He added: “I just think before this witch hunt atmosphere continues, would members opposite like to consider they are talking about nine relatively junior members assisting the Government.”
Chancellor of the Duchy of Lancaster Michael Gove called the motion a “fishing expedition”.
On Operation Yellowhammer, Mr Gove said: “The Government is absolutely committed to sharing with this House as much as we can.”
Update: The British government has said that it will share "appropriate info with parliament" on prorogation and no-deal Brexit planning communication.
However, it has called Dominic Grieve’s motion calling for all written and electronic contact about the issues “disproportionate and unprecedented”.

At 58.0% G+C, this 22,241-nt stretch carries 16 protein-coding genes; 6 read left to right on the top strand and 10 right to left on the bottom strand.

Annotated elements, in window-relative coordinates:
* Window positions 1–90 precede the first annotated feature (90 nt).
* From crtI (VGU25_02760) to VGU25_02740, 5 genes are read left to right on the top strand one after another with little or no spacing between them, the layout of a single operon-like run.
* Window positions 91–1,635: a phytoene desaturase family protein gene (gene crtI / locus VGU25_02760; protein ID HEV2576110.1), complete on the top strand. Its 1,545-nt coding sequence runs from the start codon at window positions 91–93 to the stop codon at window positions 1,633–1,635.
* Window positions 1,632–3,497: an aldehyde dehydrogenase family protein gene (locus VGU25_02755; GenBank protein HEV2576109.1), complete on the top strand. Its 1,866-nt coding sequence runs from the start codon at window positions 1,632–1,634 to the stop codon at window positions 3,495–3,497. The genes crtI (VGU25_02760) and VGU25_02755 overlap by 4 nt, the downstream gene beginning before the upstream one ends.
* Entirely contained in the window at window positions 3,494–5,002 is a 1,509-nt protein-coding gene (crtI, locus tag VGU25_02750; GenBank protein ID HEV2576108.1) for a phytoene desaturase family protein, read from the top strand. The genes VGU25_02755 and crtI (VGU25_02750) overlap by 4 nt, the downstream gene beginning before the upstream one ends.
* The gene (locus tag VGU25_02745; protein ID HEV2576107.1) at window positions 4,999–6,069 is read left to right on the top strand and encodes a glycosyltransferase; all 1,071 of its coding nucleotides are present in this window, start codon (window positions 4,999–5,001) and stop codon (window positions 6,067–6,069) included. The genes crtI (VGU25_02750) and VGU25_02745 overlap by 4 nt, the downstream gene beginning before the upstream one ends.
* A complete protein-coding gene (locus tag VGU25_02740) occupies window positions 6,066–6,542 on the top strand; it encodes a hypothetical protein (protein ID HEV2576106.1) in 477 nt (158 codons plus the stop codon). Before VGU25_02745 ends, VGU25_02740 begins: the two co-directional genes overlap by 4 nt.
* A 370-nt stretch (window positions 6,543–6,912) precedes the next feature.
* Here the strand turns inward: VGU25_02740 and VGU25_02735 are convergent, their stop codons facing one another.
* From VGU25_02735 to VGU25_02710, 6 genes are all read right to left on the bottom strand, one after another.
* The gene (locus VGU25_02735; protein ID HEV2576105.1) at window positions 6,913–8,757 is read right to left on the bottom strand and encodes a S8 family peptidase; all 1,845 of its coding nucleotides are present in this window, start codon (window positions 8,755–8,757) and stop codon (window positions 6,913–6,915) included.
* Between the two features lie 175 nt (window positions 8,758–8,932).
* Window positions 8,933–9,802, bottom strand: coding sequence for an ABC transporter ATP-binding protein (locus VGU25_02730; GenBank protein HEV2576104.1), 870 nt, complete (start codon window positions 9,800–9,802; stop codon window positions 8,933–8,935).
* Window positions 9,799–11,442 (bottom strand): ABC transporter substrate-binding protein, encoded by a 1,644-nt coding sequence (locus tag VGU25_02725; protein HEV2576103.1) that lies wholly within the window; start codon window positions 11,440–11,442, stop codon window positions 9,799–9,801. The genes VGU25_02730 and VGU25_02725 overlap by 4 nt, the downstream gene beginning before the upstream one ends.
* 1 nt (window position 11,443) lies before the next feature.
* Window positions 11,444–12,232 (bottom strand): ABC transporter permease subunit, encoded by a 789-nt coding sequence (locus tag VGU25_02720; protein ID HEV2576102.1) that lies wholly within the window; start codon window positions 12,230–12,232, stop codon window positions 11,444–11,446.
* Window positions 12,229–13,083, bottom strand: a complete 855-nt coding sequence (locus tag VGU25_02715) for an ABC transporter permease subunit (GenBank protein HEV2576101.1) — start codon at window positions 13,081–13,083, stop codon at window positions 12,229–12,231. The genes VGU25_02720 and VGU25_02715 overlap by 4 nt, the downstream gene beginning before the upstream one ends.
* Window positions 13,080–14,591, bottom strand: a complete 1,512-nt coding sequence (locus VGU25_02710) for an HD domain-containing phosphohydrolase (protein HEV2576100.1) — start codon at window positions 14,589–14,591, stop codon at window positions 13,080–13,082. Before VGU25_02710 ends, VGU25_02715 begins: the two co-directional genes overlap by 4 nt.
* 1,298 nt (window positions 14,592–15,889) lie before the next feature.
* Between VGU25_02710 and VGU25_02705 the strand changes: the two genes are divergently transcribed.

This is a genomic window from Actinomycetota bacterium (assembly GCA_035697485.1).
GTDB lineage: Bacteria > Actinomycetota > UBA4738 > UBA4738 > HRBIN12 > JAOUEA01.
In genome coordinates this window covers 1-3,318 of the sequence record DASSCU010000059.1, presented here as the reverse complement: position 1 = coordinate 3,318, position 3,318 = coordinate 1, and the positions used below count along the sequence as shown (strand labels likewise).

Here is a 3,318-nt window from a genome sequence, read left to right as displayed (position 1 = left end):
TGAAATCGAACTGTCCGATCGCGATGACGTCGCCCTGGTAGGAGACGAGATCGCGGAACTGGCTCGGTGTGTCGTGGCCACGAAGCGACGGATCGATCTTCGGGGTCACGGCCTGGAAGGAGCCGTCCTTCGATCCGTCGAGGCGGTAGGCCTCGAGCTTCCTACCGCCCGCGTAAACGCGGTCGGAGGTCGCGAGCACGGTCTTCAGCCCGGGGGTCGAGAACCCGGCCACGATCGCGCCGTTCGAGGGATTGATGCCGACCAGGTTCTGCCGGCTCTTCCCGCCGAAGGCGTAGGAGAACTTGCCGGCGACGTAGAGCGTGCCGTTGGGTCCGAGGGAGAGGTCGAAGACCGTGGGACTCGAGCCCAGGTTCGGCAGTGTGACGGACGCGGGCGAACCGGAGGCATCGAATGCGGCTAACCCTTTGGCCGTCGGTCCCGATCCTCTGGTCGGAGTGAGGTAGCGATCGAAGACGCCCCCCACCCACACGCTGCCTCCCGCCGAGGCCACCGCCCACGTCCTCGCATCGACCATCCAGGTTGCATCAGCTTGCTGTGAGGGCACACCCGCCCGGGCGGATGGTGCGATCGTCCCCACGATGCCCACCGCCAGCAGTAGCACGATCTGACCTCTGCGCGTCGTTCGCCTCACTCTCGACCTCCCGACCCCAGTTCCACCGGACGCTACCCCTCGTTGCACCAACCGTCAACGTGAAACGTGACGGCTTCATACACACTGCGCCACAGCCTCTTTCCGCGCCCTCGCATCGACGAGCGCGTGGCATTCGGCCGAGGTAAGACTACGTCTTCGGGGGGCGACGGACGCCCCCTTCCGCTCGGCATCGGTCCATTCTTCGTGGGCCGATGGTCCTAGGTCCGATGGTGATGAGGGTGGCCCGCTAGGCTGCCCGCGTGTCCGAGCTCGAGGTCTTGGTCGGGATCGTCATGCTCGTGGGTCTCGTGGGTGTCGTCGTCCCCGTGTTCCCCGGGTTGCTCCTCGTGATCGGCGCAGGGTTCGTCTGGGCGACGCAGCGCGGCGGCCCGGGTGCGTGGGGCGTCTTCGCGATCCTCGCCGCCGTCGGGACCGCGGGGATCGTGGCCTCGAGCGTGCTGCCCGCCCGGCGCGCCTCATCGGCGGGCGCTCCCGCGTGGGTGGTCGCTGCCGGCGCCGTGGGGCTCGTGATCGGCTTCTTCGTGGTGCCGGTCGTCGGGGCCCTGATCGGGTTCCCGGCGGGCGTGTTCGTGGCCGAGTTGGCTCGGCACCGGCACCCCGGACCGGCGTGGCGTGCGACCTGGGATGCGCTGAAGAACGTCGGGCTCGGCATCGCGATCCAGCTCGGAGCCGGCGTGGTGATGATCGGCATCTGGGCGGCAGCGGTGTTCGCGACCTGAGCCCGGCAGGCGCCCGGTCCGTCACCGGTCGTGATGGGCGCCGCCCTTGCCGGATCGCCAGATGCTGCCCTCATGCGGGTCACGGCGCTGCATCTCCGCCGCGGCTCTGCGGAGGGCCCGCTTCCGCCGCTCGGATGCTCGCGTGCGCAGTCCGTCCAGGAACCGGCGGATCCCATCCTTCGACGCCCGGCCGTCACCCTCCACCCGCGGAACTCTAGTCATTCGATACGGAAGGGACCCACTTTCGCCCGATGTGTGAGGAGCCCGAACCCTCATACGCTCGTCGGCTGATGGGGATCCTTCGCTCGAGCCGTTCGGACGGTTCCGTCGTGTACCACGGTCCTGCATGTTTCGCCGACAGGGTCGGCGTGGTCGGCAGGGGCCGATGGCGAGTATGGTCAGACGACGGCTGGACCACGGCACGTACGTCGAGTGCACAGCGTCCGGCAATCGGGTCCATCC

NEW: Govt response on Grieve’s motion. Govt will share appropriate info with parliament but this “disproportionate and unprecedented”. Considering implications. Govt spokesperson 👇 pic.twitter.com/Tkvl501TAM— Beth Rigby (@BethRigby) September 9, 2019
Boris Johnson’s Government has been told to publish communications connected to prorogation and no-deal Brexit planning after MPs supported an emergency Commons motion.
Former attorney general Dominic Grieve’s demand for all written and electronic contact about the temporary suspension of Parliament and Operation Yellowhammer documents since July 23 to be released was approved by 311 votes to 302, majority nine.
He used the parliamentary device of a humble address to the Queen to ask for the documents to be put before the Commons by ministers by no later than 11pm on Wednesday.
Mr Grieve, now sitting as an independent MP after losing his place in the Tories, said public officials had given him information relating to prorogation that informed him “they believed the handling of this matter smacked of scandal”.